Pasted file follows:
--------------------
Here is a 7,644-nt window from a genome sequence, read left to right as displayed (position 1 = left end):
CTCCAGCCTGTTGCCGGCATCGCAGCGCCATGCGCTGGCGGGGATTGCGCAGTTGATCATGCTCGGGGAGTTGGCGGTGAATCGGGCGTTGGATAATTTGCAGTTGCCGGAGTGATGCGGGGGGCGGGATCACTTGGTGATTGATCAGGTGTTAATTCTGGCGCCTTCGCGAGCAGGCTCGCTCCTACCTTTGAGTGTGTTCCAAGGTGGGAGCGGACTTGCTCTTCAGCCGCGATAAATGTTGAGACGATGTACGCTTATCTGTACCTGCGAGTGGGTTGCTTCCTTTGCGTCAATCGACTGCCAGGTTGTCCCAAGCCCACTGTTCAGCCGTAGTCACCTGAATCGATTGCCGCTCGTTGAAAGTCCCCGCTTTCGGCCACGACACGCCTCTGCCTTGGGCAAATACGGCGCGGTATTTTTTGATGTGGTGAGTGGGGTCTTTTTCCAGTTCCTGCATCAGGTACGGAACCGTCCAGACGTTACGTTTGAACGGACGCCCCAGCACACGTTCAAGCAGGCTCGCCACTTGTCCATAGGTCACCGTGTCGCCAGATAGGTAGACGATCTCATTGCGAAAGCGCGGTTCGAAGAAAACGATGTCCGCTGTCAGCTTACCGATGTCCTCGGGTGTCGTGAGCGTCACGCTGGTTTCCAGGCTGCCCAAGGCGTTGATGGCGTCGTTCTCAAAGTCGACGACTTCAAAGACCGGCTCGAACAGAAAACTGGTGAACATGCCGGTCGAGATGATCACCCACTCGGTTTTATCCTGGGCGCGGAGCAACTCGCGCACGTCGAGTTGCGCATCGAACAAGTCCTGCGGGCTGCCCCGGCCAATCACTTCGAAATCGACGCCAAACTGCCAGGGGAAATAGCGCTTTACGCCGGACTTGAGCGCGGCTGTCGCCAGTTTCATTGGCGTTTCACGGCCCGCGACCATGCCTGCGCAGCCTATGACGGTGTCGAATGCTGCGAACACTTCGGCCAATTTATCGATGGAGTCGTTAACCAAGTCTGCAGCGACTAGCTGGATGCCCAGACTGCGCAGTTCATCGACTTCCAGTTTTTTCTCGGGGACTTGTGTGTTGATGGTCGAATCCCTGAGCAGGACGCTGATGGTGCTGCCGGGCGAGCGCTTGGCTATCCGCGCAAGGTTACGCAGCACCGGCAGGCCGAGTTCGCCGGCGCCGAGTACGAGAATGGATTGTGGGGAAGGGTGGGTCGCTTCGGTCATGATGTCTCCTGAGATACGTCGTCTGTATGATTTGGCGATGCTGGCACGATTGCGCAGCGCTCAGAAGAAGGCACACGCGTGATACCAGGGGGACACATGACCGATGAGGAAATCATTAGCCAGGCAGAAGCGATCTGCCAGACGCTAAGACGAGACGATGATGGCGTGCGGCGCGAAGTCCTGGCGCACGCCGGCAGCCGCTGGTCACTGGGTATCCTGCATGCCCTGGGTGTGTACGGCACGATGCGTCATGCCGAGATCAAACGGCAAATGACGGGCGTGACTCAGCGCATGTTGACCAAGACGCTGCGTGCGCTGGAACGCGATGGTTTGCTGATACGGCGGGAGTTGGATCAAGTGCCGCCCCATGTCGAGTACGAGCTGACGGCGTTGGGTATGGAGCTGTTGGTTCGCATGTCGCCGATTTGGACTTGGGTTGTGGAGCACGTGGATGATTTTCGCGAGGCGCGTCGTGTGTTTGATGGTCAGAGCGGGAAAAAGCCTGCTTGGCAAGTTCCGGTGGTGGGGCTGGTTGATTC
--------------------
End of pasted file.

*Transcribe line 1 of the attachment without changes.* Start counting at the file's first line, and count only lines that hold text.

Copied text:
Here is a 7,644-nt window from a genome sequence, read left to right as displayed (position 1 = left end):